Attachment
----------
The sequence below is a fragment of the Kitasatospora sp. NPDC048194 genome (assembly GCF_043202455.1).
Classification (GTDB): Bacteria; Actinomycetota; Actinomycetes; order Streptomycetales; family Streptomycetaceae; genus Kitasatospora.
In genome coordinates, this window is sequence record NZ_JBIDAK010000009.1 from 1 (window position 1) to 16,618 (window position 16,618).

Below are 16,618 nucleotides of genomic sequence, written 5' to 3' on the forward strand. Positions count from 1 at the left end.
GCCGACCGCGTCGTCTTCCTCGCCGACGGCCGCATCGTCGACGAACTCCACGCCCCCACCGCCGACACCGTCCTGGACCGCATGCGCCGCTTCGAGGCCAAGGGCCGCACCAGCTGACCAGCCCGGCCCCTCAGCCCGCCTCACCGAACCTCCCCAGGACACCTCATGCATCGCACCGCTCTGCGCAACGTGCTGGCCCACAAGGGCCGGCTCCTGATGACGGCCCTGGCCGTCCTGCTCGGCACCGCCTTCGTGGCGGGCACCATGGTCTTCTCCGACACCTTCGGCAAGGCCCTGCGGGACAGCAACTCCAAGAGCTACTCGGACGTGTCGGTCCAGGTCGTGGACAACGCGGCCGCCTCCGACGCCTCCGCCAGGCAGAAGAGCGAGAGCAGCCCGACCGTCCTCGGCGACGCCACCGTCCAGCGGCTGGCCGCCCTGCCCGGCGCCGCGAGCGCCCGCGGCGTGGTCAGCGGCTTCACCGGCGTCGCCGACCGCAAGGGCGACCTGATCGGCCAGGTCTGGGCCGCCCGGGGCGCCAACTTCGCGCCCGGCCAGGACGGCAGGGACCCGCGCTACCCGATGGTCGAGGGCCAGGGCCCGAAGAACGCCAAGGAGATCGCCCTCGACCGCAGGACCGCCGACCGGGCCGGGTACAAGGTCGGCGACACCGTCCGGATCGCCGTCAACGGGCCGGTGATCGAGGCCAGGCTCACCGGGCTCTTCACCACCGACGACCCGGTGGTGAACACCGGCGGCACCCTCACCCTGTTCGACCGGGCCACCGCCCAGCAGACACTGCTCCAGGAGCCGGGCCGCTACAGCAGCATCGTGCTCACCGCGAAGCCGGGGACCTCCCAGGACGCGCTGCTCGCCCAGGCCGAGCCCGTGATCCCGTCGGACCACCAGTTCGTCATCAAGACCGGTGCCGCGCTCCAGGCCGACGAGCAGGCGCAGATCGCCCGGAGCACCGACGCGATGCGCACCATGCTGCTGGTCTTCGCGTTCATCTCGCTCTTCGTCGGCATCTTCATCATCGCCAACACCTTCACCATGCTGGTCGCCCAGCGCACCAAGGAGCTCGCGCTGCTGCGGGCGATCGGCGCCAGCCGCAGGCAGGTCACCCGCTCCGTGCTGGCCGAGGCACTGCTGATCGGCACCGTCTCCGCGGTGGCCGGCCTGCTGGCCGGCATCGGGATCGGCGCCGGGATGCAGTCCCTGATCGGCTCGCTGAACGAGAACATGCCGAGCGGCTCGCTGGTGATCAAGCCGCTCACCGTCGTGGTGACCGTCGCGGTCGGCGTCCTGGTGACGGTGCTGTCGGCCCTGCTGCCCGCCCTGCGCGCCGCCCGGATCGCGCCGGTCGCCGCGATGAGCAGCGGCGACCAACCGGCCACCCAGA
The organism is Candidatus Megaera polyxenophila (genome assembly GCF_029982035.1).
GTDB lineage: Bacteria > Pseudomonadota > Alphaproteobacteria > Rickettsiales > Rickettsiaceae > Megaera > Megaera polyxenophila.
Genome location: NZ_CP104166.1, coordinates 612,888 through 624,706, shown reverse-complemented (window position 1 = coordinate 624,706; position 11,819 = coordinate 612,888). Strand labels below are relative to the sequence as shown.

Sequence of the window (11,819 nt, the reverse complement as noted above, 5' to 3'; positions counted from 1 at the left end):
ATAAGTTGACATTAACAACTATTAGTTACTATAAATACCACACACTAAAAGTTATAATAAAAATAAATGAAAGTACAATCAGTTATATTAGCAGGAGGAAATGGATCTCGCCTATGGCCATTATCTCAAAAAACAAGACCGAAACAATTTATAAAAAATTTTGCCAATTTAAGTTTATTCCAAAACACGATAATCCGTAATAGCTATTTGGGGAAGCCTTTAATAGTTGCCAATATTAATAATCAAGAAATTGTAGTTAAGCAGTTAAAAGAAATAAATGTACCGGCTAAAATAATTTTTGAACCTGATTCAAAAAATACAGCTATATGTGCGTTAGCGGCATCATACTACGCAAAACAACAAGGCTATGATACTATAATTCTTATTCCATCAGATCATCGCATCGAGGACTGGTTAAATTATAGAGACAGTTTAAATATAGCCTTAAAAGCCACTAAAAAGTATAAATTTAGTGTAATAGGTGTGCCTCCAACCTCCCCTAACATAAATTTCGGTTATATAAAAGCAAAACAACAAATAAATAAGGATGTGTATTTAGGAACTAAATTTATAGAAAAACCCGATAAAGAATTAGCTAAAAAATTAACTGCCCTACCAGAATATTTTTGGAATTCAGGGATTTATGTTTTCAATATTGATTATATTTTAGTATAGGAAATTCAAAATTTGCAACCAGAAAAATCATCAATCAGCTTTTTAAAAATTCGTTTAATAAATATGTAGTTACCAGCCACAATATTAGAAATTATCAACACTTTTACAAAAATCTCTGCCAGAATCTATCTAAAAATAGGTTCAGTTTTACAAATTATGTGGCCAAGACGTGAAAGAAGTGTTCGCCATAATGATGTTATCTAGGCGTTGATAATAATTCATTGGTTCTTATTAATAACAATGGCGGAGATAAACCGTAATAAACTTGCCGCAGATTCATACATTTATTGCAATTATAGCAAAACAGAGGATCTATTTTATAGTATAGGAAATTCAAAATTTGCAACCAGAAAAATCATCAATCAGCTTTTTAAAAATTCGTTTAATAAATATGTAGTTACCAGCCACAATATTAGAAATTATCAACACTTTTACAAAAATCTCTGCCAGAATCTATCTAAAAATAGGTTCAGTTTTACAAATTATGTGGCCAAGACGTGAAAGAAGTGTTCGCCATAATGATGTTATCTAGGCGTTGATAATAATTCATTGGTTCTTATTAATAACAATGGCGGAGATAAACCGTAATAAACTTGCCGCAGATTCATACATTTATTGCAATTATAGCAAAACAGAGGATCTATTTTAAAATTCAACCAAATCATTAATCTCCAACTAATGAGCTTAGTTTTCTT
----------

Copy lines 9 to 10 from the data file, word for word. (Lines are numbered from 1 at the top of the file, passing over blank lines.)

Sequence of the window (11,819 nt, the reverse complement as noted above, 5' to 3'; positions counted from 1 at the left end):
ATAAGTTGACATTAACAACTATTAGTTACTATAAATACCACACACTAAAAGTTATAATAAAAATAAATGAAAGTACAATCAGTTATATTAGCAGGAGGAAATGGATCTCGCCTATGGCCATTATCTCAAAAAACAAGACCGAAACAATTTATAAAAAATTTTGCCAATTTAAGTTTATTCCAAAACACGATAATCCGTAATAGCTATTTGGGGAAGCCTTTAATAGTTGCCAATATTAATAATCAAGAAATTGTAGTTAAGCAGTTAAAAGAAATAAATGTACCGGCTAAAATAATTTTTGAACCTGATTCAAAAAATACAGCTATATGTGCGTTAGCGGCATCATACTACGCAAAACAACAAGGCTATGATACTATAATTCTTATTCCATCAGATCATCGCATCGAGGACTGGTTAAATTATAGAGACAGTTTAAATATAGCCTTAAAAGCCACTAAAAAGTATAAATTTAGTGTAATAGGTGTGCCTCCAACCTCCCCTAACATAAATTTCGGTTATATAAAAGCAAAACAACAAATAAATAAGGATGTGTATTTAGGAACTAAATTTATAGAAAAACCCGATAAAGAATTAGCTAAAAAATTAACTGCCCTACCAGAATATTTTTGGAATTCAGGGATTTATGTTTTCAATATTGATTATATTTTAGTATAGGAAATTCAAAATTTGCAACCAGAAAAATCATCAATCAGCTTTTTAAAAATTCGTTTAATAAATATGTAGTTACCAGCCACAATATTAGAAATTATCAACACTTTTACAAAAATCTCTGCCAGAATCTATCTAAAAATAGGTTCAGTTTTACAAATTATGTGGCCAAGACGTGAAAGAAGTGTTCGCCATAATGATGTTATCTAGGCGTTGATAATAATTCATTGGTTCTTATTAATAACAATGGCGGAGATAAACCGTAATAAACTTGCCGCAGATTCATACATTTATTGCAATTATAGCAAAACAGAGGATCTATTTTATAGTATAGGAAATTCAAAATTTGCAACCAGAAAAATCATCAATCAGCTTTTTAAAAATTCGTTTAATAAATATGTAGTTACCAGCCACAATATTAGAAATTATCAACACTTTTACAAAAATCTCTGCCAGAATCTATCTAAAAATAGGTTCAGTTTTACAAATTATGTGGCCAAGACGTGAAAGAAGTGTTCGCCATAATGATGTTATCTAGGCGTTGATAATAATTCATTGGTTCTTATTAATAACAATGGCGGAGATAAACCGTAATAAACTTGCCGCAGATTCATACATTTATTGCAATTATAGCAAAACAGAGGATCTATTTTAAAATTCAACCAAATCATTAATCTCCAACTAATGAGCTTAGTTTTCTT